Infrequently Asked Questions
Below are questions that I wish students would ask more frequently. If you are asking yourself any of these questions, please give yourself a pat on the back for doing so, and then look to the answers below. If you don't yet have any questions, I hope this list will give you some ideas regarding what you should be thinking about as you go through the course.
I've never heard of a team readiness assessment or a source analysis. What's the best way to approach such assignments?
The first step in preparing for a given reading assessment test is (surprise!) to do all the required reading (see #1-4 above for suggestions) listed on the schedule, and view the relevant image presentation. At the same time, keep in mind that for each TRA I provide a list of terms/names and a set of excerpts from the readings that will serve as the basis of the multiple choice questions on the TRAs; I urge you to use these so that you know what is most important to grasp as your read. [View the guidelines for TRAs.]
Also, two questions on each TRA will deal with images from the presentations that are available for you to review independently. (If you have any trouble accessing them on-line, send me an email immediately.) As you view the image, you may find it helpful to take selective notes to remind yourself of the details of historical periods, the functions of the objects in the images, and the meanings of important symbols. Try to observe and include details that are both obvious (i.e., general subject depicted) and less-obvious (i.e., subtleties of style, minor but significant symbols, etc.). For the in-class team assignments you will have the opportunity to draw connections between primary sources and the images you view, so you may want to think about this as you do the primary reading & view the images.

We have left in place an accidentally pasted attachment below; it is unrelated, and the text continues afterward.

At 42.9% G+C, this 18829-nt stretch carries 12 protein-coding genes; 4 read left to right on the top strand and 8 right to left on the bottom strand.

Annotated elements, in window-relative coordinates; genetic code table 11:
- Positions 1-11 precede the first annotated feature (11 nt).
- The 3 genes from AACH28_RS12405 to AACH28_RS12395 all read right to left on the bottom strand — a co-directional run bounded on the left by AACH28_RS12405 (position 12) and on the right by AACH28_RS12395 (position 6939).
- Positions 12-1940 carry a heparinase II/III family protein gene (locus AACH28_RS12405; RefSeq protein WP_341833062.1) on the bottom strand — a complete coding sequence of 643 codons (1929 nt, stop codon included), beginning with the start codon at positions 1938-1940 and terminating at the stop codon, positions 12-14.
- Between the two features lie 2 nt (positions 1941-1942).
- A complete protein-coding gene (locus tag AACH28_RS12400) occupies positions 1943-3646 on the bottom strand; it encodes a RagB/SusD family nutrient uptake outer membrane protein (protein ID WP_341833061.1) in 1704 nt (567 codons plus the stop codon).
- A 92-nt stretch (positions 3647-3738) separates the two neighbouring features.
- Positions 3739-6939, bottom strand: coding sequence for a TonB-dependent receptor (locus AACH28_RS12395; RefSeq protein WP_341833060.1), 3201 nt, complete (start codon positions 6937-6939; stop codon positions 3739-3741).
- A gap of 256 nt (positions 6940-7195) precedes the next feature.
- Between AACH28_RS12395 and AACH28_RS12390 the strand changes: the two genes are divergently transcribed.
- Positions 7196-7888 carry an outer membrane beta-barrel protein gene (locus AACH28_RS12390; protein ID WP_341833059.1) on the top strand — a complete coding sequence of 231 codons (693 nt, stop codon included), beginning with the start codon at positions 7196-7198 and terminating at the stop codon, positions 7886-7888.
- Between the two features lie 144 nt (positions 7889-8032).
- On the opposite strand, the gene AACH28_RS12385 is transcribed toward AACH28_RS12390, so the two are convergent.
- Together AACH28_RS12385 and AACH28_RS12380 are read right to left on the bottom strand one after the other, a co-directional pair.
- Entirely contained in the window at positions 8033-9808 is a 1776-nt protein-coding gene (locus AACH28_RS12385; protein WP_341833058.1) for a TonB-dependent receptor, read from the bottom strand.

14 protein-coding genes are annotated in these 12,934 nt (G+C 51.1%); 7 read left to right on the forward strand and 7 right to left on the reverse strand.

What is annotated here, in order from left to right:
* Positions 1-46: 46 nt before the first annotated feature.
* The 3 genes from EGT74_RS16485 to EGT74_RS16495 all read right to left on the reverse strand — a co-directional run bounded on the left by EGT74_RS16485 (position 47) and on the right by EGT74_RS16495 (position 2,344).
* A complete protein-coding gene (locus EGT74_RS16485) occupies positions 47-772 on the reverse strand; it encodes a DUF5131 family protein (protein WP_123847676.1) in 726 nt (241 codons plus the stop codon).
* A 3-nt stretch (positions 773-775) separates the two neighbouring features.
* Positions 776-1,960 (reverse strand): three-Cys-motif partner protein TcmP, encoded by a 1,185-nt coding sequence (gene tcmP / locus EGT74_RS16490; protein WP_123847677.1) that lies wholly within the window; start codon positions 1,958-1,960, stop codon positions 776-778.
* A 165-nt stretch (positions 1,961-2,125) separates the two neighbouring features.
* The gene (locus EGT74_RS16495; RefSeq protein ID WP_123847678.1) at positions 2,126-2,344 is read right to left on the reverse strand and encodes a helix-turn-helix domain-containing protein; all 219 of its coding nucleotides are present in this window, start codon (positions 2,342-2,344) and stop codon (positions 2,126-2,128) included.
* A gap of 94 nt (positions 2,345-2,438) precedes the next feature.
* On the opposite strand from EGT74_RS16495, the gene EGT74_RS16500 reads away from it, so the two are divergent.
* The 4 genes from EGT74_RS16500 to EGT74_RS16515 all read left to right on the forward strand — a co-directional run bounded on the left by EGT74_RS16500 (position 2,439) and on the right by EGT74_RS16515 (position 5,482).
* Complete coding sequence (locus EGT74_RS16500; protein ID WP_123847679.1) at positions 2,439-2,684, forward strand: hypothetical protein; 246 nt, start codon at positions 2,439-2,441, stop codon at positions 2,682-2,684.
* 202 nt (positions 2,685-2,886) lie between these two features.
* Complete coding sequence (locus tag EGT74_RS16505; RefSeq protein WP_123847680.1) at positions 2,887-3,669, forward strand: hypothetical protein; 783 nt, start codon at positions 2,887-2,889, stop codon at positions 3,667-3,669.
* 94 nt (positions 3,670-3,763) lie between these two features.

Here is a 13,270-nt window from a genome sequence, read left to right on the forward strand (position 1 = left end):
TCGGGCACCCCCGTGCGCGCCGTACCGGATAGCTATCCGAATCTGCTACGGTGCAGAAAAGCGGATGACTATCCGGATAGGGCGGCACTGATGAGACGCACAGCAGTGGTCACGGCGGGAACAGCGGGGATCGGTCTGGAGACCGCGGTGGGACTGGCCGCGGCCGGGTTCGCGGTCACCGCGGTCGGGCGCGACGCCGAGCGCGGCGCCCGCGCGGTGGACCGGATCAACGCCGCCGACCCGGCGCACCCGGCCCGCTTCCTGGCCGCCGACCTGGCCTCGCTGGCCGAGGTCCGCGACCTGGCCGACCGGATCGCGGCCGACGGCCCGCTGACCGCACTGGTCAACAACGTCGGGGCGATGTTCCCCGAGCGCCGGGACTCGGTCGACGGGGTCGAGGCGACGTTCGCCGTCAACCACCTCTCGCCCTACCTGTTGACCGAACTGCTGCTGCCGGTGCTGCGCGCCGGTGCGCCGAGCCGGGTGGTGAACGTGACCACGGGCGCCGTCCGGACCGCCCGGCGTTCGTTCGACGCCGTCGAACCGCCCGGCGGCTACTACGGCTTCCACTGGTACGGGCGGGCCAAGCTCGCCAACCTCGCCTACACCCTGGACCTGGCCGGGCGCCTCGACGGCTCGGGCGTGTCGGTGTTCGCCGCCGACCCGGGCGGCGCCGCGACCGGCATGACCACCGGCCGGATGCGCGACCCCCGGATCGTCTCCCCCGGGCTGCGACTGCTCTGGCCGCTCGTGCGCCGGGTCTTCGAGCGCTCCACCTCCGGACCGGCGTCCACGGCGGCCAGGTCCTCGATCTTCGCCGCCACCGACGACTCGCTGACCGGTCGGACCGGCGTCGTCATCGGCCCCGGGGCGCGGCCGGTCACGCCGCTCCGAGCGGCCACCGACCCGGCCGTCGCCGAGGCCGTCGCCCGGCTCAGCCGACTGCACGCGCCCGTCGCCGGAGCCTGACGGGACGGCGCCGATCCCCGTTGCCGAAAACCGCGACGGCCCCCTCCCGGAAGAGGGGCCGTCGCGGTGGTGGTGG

With regards to the source analysis, remember that it is a formal assignment. I strongly advise you to complete drafts of your work sufficiently early for friends (or member of the CSUS Writing Center staff) to proofread them and suggest improvements. (DO NOT BEGIN WRITING A JOURNAL SUBMISSION THE NIGHT OR MORNING BEFORE IT IS DUE!) Multiple drafting is perhaps the single most effective way to improve one's writing. Even the best of writers (perhaps especially the best of writers!) can benefit from consultation with others. (Note: you may also wish to take advantage of the English department's On-Line Writing Lab (OWL), an excellent resource addressing basic writing concerns.)
As noted on the "Course Overview," no rewrites will be accepted, except in extraordinary circumstances; but you may wish to submit a prelimary drafts for me to review, or even simply to discuss your ideas with me. Preliminary drafts must be submitted at least three days before your work is due to allow sufficient time for both response on my part and reflection on yours.
- Finally once you've written the assignment, make sure all of it gets to me! Pages that are not fastened together in some way are likely to get separated; you are required to staple or paper-clip all submitted work. Also make sure to keep copies of work you submit. Even professors occasionally lose things (gasp!).
[Occasional statements throughout this document are derived, with permission, from a similar document written by my colleague Peter Fosl, Associate Professor and Chair of the Philosophy Department at Transylvania University. Much of the wording of my statements regarding academic honesty is drawn—definitely with permission!--from Patricia Keith-Spiegel, “Syllabi Statements Regarding Academic Dishonesty: Rationale and Suggestions,” distributed by Ball State University’s Center for the Teaching of Integrity.]